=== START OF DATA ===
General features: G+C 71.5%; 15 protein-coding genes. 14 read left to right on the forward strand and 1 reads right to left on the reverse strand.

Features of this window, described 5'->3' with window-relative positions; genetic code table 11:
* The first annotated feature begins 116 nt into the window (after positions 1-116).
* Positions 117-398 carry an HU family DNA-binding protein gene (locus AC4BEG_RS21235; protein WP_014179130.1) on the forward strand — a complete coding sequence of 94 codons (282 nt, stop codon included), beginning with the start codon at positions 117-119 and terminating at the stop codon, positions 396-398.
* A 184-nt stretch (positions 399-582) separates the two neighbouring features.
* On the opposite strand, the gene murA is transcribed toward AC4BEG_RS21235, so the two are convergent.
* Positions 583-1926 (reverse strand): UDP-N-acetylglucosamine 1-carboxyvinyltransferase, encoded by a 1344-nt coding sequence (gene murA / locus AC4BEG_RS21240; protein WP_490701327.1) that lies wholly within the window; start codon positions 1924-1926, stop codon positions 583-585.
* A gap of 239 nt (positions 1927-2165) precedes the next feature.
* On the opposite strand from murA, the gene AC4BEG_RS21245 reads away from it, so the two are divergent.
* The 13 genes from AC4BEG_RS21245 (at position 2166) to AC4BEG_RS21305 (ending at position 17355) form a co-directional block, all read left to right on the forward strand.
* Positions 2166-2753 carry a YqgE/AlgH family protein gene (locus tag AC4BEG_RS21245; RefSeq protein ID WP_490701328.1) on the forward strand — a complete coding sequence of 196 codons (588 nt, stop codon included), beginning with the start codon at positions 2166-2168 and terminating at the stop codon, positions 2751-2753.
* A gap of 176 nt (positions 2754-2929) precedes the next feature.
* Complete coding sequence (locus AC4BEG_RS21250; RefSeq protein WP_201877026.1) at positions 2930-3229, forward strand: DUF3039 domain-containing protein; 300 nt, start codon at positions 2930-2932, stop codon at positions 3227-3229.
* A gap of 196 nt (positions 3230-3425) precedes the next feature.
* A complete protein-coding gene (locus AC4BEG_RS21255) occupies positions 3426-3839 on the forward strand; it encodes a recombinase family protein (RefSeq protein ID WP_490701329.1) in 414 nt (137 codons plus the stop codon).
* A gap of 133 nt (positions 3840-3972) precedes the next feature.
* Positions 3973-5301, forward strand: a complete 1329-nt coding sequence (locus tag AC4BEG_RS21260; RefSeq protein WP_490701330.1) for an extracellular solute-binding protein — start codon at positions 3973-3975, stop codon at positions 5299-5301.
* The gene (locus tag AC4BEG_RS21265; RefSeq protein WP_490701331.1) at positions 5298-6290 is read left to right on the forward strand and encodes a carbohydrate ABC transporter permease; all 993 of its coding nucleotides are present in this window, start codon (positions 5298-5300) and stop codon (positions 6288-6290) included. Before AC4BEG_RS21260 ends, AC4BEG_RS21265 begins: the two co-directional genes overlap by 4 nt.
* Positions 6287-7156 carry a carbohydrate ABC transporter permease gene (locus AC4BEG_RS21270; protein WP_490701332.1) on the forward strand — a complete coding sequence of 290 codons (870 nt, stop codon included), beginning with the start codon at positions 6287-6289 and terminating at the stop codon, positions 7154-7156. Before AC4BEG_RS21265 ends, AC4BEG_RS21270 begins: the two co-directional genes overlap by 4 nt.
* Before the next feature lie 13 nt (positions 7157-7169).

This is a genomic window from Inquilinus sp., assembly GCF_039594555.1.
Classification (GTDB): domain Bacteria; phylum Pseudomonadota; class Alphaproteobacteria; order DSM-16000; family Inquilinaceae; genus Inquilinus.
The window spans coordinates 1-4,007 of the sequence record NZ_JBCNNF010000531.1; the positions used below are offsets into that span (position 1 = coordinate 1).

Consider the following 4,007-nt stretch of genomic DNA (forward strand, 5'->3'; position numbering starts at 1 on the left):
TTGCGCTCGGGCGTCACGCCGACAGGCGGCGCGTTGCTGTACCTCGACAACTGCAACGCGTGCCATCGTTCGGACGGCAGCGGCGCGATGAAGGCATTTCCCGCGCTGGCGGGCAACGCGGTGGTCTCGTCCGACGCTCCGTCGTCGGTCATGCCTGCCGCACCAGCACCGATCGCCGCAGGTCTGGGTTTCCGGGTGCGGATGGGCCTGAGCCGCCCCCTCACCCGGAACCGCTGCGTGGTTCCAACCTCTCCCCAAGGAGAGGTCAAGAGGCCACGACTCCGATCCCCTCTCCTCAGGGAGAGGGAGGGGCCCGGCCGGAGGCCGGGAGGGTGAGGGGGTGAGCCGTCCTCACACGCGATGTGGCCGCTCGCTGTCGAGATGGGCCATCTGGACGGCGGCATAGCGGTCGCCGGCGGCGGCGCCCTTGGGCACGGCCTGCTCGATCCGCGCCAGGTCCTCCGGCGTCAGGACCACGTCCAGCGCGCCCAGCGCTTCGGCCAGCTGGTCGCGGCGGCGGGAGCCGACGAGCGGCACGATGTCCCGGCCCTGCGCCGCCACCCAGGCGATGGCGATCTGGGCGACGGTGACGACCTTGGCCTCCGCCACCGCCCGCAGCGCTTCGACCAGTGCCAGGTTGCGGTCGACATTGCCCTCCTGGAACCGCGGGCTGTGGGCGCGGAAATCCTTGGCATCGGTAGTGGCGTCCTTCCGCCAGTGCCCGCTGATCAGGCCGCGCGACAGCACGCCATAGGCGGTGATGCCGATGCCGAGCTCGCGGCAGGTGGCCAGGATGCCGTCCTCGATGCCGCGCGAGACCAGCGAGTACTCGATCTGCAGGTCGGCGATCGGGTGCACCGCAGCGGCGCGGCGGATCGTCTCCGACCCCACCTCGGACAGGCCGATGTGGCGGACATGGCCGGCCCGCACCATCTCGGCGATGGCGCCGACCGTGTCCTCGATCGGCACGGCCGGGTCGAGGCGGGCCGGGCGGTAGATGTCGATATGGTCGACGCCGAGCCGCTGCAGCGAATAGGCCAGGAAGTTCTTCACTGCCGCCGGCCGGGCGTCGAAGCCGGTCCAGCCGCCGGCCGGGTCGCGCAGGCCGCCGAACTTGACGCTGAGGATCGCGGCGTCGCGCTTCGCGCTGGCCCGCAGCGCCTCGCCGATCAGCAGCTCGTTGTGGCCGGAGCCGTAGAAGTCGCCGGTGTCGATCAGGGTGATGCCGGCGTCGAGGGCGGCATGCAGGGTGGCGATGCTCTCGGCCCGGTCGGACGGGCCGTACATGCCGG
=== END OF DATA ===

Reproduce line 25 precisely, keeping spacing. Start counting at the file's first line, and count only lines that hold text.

TTGCGCTCGGGCGTCACGCCGACAGGCGGCGCGTTGCTGTACCTCGACAACTGCAACGCGTGCCATCGTTCGGACGGCAGCGGCGCGATGAAGGCATTTCCCGCGCTGGCGGGCAACGCGGTGGTCTCGTCCGACGCTCCGTCGTCGGTCATGCCTGCCGCACCAGCACCGATCGCCGCAGGTCTGGGTTTCCGGGTGCGGATGGGCCTGAGCCGCCCCCTCACCCGGAACCGCTGCGTGGTTCCAACCTCTCCCCAAGGAGAGGTCAAGAGGCCACGACTCCGATCCCCTCTCCTCAGGGAGAGGGAGGGGCCCGGCCGGAGGCCGGGAGGGTGAGGGGGTGAGCCGTCCTCACACGCGATGTGGCCGCTCGCTGTCGAGATGGGCCATCTGGACGGCGGCATAGCGGTCGCCGGCGGCGGCGCCCTTGGGCACGGCCTGCTCGATCCGCGCCAGGTCCTCCGGCGTCAGGACCACGTCCAGCGCGCCCAGCGCTTCGGCCAGCTGGTCGCGGCGGCGGGAGCCGACGAGCGGCACGATGTCCCGGCCCTGCGCCGCCACCCAGGCGATGGCGATCTGGGCGACGGTGACGACCTTGGCCTCCGCCACCGCCCGCAGCGCTTCGACCAGTGCCAGGTTGCGGTCGACATTGCCCTCCTGGAACCGCGGGCTGTGGGCGCGGAAATCCTTGGCATCGGTAGTGGCGTCCTTCCGCCAGTGCCCGCTGATCAGGCCGCGCGACAGCACGCCATAGGCGGTGATGCCGATGCCGAGCTCGCGGCAGGTGGCCAGGATGCCGTCCTCGATGCCGCGCGAGACCAGCGAGTACTCGATCTGCAGGTCGGCGATCGGGTGCACCGCAGCGGCGCGGCGGATCGTCTCCGACCCCACCTCGGACAGGCCGATGTGGCGGACATGGCCGGCCCGCACCATCTCGGCGATGGCGCCGACCGTGTCCTCGATCGGCACGGCCGGGTCGAGGCGGGCCGGGCGGTAGATGTCGATATGGTCGACGCCGAGCCGCTGCAGCGAATAGGCCAGGAAGTTCTTCACTGCCGCCGGCCGGGCGTCGAAGCCGGTCCAGCCGCCGGCCGGGTCGCGCAGGCCGCCGAACTTGACGCTGAGGATCGCGGCGTCGCGCTTCGCGCTGGCCCGCAGCGCCTCGCCGATCAGCAGCTCGTTGTGGCCGGAGCCGTAGAAGTCGCCGGTGTCGATCAGGGTGATGCCGGCGTCGAGGGCGGCATGCAGGGTGGCGATGCTCTCGGCCCGGTCGGACGGGCCGTACATGCCGG